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This spring our family faces four big events: A daughter’s wedding, a son’s high school graduation, another’s confirmation and seven-year-old Charlie’s first communion.
Of the four events, by far the most important is Charlie’s first communion. It is an event we have been preparing for his whole life, which will mark him for eternity.
We start getting our kids ready for communion when they are very little.
I take the eight-and-younger kids on a tour of the church every Sunday to do two things: To satiate their curiosity and their restlessness a little before they have to sit still; and to teach them.
We name each station of the cross, ask each depicted saint to pray for us, and I introduce them to the tabernacle. That is where they learn about the Real Presence, and they learn it through a dialogue I have been having with children about their age for years now. Here’s how it went last Sunday.
Me: What is that box called?
Charlie: It’s not a box. It’s called the tabernacle.
Me: Who’s in the tabernacle?
Me: How can he fit in the tabernacle if he’s the size of a man, like me?
Charlie: He’s bigger than you, and he can fit in there because he’s God, and he can do whatever he wants.
Me: (leaving aside that the Shroud of Turin suggests that I am taller than Jesus): And what does he want?
Charlie: He wants to be with us, so he turned himself into bread.
Me: No …
Charlie: I mean he turned bread into himself.
Me: Yes. Good. Now let’s genuflect.
As the kids get older, our Eucharistic lesson gets more complicated.
Whenever I take an eight-and-older out alone, I try to make it a point to stop by a tabernacle somewhere. We kneel down.
Me: What do we pray when we make a visit?
Me: What does the A stand for?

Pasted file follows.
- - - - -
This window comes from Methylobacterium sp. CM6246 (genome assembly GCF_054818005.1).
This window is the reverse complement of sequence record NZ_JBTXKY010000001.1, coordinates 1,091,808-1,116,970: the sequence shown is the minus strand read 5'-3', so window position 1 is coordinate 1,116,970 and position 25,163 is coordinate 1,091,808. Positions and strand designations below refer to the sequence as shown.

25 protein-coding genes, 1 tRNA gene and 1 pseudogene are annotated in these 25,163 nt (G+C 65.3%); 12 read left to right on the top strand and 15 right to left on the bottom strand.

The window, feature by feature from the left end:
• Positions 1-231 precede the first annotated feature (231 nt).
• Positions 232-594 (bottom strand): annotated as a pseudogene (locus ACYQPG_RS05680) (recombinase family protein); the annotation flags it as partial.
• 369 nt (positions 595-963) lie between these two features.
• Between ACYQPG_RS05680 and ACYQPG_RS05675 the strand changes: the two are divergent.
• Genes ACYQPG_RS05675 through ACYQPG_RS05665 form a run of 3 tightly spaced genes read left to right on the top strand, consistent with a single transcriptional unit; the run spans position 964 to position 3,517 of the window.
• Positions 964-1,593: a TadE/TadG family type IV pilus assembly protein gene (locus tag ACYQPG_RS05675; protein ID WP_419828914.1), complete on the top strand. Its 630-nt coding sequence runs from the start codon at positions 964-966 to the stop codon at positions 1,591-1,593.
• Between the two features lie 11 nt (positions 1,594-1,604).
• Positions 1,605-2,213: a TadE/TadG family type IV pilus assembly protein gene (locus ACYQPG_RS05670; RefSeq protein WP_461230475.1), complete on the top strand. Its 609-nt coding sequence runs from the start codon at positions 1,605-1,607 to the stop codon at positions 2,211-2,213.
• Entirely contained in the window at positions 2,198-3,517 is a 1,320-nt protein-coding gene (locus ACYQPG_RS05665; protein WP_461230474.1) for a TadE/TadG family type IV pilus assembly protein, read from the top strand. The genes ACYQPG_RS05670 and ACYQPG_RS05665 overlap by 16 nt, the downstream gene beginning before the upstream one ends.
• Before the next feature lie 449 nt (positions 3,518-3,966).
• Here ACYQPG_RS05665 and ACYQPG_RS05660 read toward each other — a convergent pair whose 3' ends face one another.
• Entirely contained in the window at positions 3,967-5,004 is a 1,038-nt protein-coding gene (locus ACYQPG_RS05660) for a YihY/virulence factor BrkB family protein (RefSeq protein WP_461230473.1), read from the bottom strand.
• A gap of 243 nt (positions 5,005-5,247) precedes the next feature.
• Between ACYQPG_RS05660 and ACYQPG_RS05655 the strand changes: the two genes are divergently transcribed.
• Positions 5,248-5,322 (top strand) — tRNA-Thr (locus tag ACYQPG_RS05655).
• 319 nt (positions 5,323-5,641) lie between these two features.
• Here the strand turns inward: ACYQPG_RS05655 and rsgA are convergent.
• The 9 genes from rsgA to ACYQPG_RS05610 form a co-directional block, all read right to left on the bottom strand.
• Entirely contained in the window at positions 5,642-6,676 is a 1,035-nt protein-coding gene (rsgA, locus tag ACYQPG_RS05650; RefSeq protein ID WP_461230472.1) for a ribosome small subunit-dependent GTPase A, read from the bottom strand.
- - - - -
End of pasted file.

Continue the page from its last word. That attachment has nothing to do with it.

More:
Me: Jesus, we adore you. Thank you for waiting here in the tabernacle for us to visit. And the C?
Me: Jesus, we are so sorry for all of our sins and ask your mercy on us and on the whole world. The T?
Me: Jesus, thank you for our food, shelter, clothing and most of all for our family and faith. Please bless those who lack food, shelter, clothing, family or faith. S?
Me: No, “Supplication.” Same thing, but it helps spell “Acts.” Jesus, please bless Mom, Dad, Cecilia, Olivia, Thomas, Dorothy, Benjamin, John Paul, Maria, Charlie and Anthony. Please bless all those who most need your help right now.
For teens, we ratchet up the expectations: We require a weekly Eucharistic hour or half hour.
We are blessed with a high school that provides a monthly holy hour already and a perpetual adoration chapel filled with college-age role models doing their own hours. Spoiled by it, perhaps.
But requiring this above-and-beyond practice from our children gives them a high bar to aim for. We don’t ask for perfect holy hours; we do ask for an attempt.
Why all of this emphasis on the Eucharist? Because, as J.R.R. Tolkien put it to his son, “Out of the darkness of my life, so much frustrated, I put before you the one great thing to love on earth: the Blessed Sacrament.”
Our children should cherish the fact that they live in a place where we have untroubled access to the real presence of Jesus Christ among us.
I tell the kids the story of Father Ragheed Ganni, a priest in Iraq who said Mass every week despite the constant threat of terrorism. He had to prepare children for communion in a residential basement, because Islamic jihadists might kill them if they did it openly. When gunfire scared the kids during a communion run-through, he laughed and told them it was fireworks celebrating the sacrament.
Then I read them Father Ragheed’s words from a year before he was killed by terrorists.
“Without the Sunday Eucharist we cannot live,” he said. “The terrorists might think they can kill our bodies or our spirit by frightening us, but, on Sundays, churches are always full. They may try to take our life, but the Eucharist gives it back. … When I hold the host in my hands, it is really he who is holding me and all of us, challenging the terrorists and keeping us united in his boundless love.”
So, congratulations, Benjamin, Thomas and Cecilia. You are taking major steps in life, and we will celebrate them fully. But Charlie’s step is greater.
This first appeared at Aleteia.